Summer Kitchen Supplies | How To Choose A Teapot
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How To Choose A Teapot

How To Choose A Teapot

Being the most enthusiastic tea drinker in the family, I often get asked to help with tea-related purchases. My mother-in-law recently asked me to help her pick out a new teapot, and as we flipped through the 50+ pages of a tea catalog, I realized just how confusing the whole process can be. There are so many styles available, and it’s not easy to figure out what you need. Allow me to share a few thoughts (stepping on my tea box now, ahem):

Being the most enthusiastic tea drinker in the family, I often get asked to help with tea-related purchases. My mother-in-law recently asked me to help her pick out a new teapot, and as we flipped through the 50+ pages of a tea catalog, I realized just how confusing the whole process can be. There are so many styles available, and it’s not easy to figure out what you need. Allow me to share a few thoughts (stepping on my tea box now, ahem):

If you’re looking for an all-purpose teapot, choose one with a:

  • Glazed Interior: A glazed interior prevents the teapot from absorbing the flavors of a particular type of tea, so your smoky Lapsang Souchong won’t contaminate the next pot of delicate green tea.
  • Removable Infuser Basket: A removable infuser basket is a common feature on many new teapots, and I highly recommend choosing a teapot with one. Why? Because it prevents stewy and over-steeped tea. Brew your tea for the recommended time, and then simply remove the basket. Keep the tea leaves ready for their next infusion, and enjoy your tea knowing the next pot will be good too.
  • Well-formed Spout: Is the spout well formed? This can be hard to tell if you’re buying a teapot online, but in general check that the top of the spout is level with the top of the pot. Also, oval-shaped spouts tend to drip less than round ones.

The 4-cup Bee House Teapot (26 oz.) or Adagio’s PersonaliTEA are both excellent options.

If you typically drink certain types of teas, like black, green, or flowering teas, consider these specific teapot recommendations for a more tailored tea experience:If you typically drink black teas, like English Breakfast or Earl Grey, consider a ceramic, clay or porcelain teapot. These materials retain heat well, so your tea will stay warm longer. Black tea is usually served in larger cups, so if you plan to serve several people, you may want a larger teapot (36 oz. to 48 oz.).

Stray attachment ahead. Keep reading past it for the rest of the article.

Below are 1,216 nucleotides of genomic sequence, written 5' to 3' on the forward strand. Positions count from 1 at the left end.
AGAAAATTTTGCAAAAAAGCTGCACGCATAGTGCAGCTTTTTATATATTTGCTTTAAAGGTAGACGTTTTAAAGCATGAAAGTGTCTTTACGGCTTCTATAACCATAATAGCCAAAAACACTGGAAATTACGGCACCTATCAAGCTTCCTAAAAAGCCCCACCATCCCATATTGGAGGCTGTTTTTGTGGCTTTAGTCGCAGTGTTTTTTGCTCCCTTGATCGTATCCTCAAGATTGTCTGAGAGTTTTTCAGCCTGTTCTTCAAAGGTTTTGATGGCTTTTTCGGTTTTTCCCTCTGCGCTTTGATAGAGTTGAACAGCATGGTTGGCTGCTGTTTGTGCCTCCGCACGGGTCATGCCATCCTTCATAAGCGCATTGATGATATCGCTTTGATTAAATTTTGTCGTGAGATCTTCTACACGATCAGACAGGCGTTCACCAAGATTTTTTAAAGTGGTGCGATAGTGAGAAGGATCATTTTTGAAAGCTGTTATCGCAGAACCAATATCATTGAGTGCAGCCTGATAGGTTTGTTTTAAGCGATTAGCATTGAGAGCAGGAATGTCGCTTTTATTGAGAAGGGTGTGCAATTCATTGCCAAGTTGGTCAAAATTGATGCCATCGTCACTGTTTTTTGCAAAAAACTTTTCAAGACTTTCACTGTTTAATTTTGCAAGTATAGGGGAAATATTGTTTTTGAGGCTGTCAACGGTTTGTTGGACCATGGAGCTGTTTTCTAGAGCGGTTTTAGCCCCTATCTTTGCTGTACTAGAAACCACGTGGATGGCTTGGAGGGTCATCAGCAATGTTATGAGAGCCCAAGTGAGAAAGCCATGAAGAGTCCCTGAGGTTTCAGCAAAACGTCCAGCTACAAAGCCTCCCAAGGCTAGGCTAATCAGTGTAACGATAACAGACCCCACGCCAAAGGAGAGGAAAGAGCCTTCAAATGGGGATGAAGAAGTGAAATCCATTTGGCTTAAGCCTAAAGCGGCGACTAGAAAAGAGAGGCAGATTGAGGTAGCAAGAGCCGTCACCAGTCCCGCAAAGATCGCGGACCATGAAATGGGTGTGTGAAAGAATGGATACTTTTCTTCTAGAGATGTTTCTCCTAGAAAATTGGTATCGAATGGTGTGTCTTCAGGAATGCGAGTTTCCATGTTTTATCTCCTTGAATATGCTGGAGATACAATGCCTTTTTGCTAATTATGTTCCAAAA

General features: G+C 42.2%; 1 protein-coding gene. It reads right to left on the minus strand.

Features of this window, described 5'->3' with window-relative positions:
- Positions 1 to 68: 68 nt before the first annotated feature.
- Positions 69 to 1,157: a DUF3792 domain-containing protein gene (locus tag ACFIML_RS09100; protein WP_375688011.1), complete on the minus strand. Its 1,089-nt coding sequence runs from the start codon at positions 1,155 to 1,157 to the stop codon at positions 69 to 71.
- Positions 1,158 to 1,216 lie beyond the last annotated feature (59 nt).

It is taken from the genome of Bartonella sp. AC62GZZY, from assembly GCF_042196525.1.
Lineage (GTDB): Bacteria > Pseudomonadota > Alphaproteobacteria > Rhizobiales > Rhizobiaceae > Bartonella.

Teapots made for green teas are smaller than those used for black tea, because these teas are often infused multiple times, and a small teapot allows greater control over steeping. Green tea is usually served in smaller cups (not the mugs frequently used for black tea). Japanese cast iron teapots (also called tetsubin) are an aesthetically pleasing option, and are often decorated with beautiful designs, such as animal or nature motifs. A safe bet with a Japanese cast iron teapot is to choose one with an enameled interior. The enamel prevents rust and oxidization, so your teapot will last for years.

The beauty of hand-sewn flowering teas is completely obscured unless you have a transparent teapot. There are several excellent glass and plastic options out there, including Adagio’s favorably reviewed Glass Teapot, as well as Bodum’s Assam 4-Cup Tea Press. I own the Bodum, and it is also a great travel teapot, lightweight and unbreakable (so far), despite the many times it has been dropped and tossed around. The Bodum isn’t as transparent as many glass teapots, but its versatility (I use it for black and green teas too) makes it a good value. The downside to glass or plastic teapots? They don’t retain heat as well as their ceramic or metal counterparts, so tea will cool faster.

Last, but very important – is the teapot attractive? If you drink tea often, you’ll spend a lot of time looking at your teapot. Choose one that is pleasing to your eye and touch. True wealth is not in the accumulation of many things, but in the selection of a chosen few.

A Note For Serious Tea Drinkers: Dedicated tea drinkers usually own several teapots for different types of tea: one teapot for green teas, another for black, another for oolongs, and yet another for herbal blends. Unglazed teapots, such as Yixing teaware, become seasoned with use and take on the flavors of the teas brewed within. Some tea connoisseurs even reserve teapots for a specific type of tea – I recently met one oolong tea specialist who reserved one special teapot exclusively for Wulong, saying that it is the only way to ensure it will taste just right.

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